6 Pre-Summer Air Conditioning Maintenance Tips

With summer just around the corner, now is a good time to take stock in your air conditioner's overall performance. It's a good idea to perform a quick yet careful inspection of your air conditioner before you start using it this summer. The following shows many areas of your air conditioner you should check prior to use.

Check the Outdoor Condenser Unit for Damage

Perform a walkaround of your air conditioner's outdoor condenser unit and check for any signs of damage. This includes any signs of animal damage, including chewed insulation and wiring. Check the condenser coil for damage and use a fin straightening comb to undo any damage to the coil fins.

Replace Your Air Filter

A dirty and clogged-up air filter not only makes it harder for your air conditioner to pull indoor air into the unit, but it also adds more dirt, pet dander, and various other pollutants into the air. Check and change the air filter prior to starting your air conditioner and make sure it's changed on a monthly basis afterwards.

Clean the Supply and Return Vents

Check for dust, pet hair, and debris accumulation around the supply vents and return air intake grille. Use your vacuum to suck up the debris found on and around the vents or wipe the vents with a clean, damp cloth.

Check the Blower Fan

Inspect the blower fan housing and blades for dents, dings, deformities, and rust. Check the motor for any signs of wear or deterioration. If the fan is belt-driven, check the belts for signs of cracking, glazing, or wear, and replace as necessary.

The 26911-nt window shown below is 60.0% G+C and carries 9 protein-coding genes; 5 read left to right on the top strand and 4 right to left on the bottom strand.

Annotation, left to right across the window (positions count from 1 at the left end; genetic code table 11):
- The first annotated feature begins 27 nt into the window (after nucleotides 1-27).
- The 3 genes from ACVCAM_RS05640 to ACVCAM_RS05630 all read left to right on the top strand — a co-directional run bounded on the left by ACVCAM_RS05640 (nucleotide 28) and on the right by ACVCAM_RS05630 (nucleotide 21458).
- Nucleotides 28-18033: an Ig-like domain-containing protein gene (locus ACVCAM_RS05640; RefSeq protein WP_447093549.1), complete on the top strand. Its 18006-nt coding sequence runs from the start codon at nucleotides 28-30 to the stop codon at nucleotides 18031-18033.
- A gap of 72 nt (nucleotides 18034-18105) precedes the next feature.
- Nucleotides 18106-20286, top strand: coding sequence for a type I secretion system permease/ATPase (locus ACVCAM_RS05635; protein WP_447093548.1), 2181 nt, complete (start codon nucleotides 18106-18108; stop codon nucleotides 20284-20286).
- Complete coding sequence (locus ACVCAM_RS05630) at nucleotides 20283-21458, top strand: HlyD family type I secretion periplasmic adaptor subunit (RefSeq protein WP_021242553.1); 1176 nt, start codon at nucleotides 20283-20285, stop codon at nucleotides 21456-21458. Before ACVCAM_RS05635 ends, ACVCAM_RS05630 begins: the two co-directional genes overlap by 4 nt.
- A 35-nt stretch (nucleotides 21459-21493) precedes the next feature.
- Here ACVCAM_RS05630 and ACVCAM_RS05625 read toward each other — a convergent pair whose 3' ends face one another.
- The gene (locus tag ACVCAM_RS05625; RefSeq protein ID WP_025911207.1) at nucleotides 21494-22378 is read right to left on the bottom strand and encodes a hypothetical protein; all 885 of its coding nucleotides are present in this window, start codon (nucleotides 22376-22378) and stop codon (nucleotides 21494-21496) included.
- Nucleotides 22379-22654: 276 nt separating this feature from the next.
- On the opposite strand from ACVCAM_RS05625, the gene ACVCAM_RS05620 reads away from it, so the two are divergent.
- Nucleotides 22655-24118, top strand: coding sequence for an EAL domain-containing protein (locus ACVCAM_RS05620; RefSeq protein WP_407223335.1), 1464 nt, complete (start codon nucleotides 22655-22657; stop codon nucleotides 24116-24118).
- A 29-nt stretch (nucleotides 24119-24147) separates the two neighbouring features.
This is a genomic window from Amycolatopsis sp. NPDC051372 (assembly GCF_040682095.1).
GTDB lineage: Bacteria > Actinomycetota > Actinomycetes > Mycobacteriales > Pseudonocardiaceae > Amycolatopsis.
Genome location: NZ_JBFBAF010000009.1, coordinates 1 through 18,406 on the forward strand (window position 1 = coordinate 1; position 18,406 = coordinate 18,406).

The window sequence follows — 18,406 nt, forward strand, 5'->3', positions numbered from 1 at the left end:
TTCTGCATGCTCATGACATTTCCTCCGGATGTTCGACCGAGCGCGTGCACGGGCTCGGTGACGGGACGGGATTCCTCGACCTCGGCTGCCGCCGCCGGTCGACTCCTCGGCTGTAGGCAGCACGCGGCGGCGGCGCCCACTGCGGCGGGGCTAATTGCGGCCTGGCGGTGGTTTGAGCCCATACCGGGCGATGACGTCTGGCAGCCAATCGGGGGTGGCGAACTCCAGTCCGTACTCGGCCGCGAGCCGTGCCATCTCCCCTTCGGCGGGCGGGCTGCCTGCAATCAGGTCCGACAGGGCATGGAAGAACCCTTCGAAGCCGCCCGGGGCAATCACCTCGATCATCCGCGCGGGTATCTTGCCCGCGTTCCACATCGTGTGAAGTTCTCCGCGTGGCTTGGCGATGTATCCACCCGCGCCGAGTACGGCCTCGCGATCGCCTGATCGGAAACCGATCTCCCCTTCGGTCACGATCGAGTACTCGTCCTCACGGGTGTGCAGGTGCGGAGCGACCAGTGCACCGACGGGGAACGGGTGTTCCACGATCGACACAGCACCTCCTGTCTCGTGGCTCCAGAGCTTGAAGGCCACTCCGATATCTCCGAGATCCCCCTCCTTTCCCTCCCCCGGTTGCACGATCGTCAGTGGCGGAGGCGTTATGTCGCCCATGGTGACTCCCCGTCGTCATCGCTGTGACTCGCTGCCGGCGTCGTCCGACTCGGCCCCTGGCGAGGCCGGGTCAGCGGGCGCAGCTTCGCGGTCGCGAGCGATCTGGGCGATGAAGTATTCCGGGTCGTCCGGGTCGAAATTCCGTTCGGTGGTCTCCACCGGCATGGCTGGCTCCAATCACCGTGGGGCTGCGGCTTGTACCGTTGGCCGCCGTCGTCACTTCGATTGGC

Clean the Evaporator Coil

The evaporator coil's job is to absorb heat from the air it comes into contact with. Dust and debris buildup can block this process, making it harder for your air conditioner to keep your home cool and comfortable. Careful cleaning of the evaporator coil will help remove dust and debris buildup and make your air conditioner more efficient.

Have Your Refrigerant Checked

Your air conditioner requires a specific amount of refrigerant for absorbing indoor heat and transferring that heat outdoors. However, checking your own refrigerant can be complicated and potentially dangerous. Instead, you should have a seasoned HVAC technician check your air conditioner's refrigerant charge and, if necessary, add more refrigerant to the unit. Your technician can also track down and take care of any ongoing refrigerant leaks.

To learn more about maintaining your air conditioner, check out websites like http://robinsonheatingandcooling.com/.